shortlisted for book of the month
1944 & 1994 / WWII
Another great book from an author who knows the country so well and writes of it so poignantly.
Nefeli lives with her eight-year-old daughter Georgia and owns the Blue Dolphin Tavern near the coast on a small island. She was widowed four years earlier and is now struggling to make ends meet. The village ladies think it is time for her to marry again. They select a husband for her and, in order to provide Georgia and herself with a secure future, she agrees although her heart isn’t involved in the bargain. One night while walking on the beach, she discovers a badly injured Luftwaffe pilot. She knows that if the villagers find him, they will kill him, and should she decide to help him, she would probably be killed also. Nevertheless, she is a compassionate and pious woman who feels it is her duty to help him. She does not anticipate the feelings he would arouse in her which seem to her like a betrayal of her country.
In this book, the author has created a portrait of life on a tiny remote island that I suspect has changed little over the centuries. The peaceful existence is brought to an end by the war. The descriptions of the landscape and cobalt blue roofs, of warm breezes and Homer’s wine-dark sea will evoke memories in anyone who has had the pleasure of visiting the Greek Islands – and depict a stark contrast to the violence that unfolds.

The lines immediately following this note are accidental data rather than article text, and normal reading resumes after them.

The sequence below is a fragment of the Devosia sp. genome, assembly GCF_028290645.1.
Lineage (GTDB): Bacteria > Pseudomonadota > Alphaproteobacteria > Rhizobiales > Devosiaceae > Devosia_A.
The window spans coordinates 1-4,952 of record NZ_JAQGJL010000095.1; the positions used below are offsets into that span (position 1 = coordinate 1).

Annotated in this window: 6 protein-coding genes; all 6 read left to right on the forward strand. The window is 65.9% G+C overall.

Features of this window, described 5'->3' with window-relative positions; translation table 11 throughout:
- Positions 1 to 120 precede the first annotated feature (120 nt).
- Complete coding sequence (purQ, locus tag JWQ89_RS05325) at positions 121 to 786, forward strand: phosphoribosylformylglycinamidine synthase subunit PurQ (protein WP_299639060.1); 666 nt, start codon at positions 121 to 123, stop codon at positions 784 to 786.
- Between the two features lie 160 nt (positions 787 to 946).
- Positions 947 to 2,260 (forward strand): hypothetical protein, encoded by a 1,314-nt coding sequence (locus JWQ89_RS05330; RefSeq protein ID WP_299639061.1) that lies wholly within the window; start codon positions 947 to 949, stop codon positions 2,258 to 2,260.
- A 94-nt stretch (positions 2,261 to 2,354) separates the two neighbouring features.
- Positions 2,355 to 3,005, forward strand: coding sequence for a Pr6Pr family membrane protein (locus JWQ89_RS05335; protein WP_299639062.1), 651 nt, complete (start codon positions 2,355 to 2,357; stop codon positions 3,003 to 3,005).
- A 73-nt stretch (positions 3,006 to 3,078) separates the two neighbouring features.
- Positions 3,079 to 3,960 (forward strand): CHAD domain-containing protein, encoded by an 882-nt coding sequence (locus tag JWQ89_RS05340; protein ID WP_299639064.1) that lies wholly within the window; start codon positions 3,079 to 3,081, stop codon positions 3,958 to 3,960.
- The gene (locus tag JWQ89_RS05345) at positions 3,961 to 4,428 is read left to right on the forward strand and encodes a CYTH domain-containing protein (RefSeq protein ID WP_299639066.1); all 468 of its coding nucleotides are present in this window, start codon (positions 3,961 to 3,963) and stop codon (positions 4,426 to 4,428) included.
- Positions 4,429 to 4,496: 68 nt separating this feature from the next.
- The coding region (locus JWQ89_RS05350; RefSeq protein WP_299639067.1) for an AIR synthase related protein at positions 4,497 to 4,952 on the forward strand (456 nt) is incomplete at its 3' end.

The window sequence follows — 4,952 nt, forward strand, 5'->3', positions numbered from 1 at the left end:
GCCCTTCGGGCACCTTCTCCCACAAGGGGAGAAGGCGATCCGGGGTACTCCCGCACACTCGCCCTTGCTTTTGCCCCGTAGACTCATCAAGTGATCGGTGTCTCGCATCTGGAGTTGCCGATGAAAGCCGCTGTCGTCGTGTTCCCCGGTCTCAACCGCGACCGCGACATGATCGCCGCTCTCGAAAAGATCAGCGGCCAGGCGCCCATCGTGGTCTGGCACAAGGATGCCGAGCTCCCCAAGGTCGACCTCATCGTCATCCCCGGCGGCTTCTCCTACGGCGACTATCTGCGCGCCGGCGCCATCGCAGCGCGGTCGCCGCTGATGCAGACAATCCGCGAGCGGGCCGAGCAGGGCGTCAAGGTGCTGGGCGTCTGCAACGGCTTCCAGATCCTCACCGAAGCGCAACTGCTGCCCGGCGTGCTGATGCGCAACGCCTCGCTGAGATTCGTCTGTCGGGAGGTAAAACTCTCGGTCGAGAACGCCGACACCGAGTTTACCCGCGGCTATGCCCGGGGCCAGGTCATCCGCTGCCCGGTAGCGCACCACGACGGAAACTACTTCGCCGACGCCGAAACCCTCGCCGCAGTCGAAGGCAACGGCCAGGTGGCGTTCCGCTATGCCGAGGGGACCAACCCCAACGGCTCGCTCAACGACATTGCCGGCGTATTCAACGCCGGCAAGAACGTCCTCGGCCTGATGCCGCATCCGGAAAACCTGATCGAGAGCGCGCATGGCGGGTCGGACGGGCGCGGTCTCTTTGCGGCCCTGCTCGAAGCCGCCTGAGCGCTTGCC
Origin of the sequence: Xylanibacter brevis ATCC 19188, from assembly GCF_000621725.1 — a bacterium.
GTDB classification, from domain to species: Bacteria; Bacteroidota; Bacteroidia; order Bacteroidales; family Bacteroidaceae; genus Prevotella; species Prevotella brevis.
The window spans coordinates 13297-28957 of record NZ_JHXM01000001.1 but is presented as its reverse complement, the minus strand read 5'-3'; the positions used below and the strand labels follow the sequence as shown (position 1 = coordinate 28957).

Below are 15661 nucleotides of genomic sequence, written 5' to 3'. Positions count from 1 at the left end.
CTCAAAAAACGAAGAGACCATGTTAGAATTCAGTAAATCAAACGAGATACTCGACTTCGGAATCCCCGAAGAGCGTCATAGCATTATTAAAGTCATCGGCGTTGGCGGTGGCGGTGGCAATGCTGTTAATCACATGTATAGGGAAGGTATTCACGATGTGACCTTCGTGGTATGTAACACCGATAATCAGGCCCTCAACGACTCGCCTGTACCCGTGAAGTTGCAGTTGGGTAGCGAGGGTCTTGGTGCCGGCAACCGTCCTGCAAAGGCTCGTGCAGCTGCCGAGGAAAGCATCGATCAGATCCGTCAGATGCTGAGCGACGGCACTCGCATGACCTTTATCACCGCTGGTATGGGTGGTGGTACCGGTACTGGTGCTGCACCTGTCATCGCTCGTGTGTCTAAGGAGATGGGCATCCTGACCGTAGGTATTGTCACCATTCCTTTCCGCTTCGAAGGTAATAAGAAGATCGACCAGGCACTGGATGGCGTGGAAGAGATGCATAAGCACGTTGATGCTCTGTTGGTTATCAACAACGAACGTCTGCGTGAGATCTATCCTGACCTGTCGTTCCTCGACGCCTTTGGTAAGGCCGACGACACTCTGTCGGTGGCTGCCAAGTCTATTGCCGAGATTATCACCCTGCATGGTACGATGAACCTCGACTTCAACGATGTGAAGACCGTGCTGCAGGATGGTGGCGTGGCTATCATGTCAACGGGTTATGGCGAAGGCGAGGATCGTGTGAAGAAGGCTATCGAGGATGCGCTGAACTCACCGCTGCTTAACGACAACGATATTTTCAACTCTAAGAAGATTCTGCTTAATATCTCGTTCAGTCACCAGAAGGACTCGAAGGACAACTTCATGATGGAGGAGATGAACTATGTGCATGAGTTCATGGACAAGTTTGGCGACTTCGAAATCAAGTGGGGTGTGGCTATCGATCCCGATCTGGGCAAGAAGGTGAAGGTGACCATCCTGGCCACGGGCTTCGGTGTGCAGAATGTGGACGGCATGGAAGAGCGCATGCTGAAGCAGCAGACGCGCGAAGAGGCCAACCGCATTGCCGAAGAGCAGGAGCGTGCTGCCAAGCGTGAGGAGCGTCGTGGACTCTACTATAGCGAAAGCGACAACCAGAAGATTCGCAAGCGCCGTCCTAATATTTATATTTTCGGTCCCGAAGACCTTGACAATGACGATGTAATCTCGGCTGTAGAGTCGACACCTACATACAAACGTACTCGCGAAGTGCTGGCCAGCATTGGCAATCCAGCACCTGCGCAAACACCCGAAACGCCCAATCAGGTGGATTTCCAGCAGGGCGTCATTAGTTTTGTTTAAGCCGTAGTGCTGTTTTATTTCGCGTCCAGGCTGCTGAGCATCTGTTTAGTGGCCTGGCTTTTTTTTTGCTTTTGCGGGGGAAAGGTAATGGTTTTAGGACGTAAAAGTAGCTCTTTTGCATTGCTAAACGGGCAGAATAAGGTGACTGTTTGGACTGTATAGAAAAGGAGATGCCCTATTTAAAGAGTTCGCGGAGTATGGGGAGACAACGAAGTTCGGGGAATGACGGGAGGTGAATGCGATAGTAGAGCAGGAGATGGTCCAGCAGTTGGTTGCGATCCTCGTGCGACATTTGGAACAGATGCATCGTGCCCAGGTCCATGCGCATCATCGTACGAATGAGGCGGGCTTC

Like all good stories, this one incorporates elements of betrayal and tragedy, romance and heroism, conflict and resolution. The author uses simple prose to portray simple people, and just a few words are enough to give us a feel for the characters.
It was a slow starter, but the scene was set very well in the beginning. Another great novel from a prolific author.
Reviewed for Discovering Diamonds
© Susan Appleyard